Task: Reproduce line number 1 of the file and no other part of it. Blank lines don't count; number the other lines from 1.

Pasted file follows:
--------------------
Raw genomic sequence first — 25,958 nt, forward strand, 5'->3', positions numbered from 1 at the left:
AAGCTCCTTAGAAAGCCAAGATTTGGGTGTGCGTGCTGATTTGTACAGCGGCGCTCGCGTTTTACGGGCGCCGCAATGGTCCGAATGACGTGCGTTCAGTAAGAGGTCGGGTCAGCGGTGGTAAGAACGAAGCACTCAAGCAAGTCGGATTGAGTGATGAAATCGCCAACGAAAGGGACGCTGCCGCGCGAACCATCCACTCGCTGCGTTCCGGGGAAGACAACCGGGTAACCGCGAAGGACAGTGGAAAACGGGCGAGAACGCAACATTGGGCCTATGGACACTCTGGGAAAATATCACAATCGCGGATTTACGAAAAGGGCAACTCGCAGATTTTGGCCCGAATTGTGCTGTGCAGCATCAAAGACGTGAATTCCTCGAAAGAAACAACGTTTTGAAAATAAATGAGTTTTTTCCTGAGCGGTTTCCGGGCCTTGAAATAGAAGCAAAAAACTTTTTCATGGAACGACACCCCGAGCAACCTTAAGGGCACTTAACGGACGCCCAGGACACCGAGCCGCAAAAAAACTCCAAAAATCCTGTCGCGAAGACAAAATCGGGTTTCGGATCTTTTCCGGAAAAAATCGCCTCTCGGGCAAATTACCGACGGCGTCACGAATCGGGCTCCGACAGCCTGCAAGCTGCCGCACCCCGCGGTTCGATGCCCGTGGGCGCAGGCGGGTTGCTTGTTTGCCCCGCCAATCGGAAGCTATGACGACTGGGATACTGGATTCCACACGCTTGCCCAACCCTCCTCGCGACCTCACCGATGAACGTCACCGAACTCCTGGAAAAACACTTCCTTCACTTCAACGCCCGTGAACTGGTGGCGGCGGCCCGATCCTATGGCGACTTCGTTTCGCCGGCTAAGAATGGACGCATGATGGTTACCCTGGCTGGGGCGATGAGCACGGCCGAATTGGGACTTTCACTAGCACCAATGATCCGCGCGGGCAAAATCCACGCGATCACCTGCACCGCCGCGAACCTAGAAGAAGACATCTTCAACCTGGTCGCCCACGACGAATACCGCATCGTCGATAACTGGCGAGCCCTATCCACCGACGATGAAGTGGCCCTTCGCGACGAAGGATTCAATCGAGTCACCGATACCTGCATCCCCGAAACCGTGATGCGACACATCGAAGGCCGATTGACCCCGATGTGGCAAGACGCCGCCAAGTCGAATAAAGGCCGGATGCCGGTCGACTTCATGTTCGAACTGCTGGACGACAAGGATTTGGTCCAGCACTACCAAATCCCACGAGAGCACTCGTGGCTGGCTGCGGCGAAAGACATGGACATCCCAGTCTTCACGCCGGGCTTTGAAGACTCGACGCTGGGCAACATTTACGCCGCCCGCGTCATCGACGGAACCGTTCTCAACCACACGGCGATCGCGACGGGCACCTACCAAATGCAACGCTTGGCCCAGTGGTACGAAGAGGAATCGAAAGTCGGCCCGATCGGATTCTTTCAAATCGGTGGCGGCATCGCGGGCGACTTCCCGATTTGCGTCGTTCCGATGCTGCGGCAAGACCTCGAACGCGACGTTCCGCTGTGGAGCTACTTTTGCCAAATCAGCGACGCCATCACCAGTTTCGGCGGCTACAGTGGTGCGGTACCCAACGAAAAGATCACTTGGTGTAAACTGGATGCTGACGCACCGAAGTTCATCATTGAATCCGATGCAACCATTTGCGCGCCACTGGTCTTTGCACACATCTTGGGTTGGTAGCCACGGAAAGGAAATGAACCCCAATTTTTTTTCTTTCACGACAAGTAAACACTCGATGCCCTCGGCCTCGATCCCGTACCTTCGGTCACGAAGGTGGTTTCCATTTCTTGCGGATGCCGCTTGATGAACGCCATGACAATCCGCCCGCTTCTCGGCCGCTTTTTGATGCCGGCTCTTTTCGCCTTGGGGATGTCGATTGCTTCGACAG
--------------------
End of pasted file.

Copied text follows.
Raw genomic sequence first — 25,958 nt, forward strand, 5'->3', positions numbered from 1 at the left: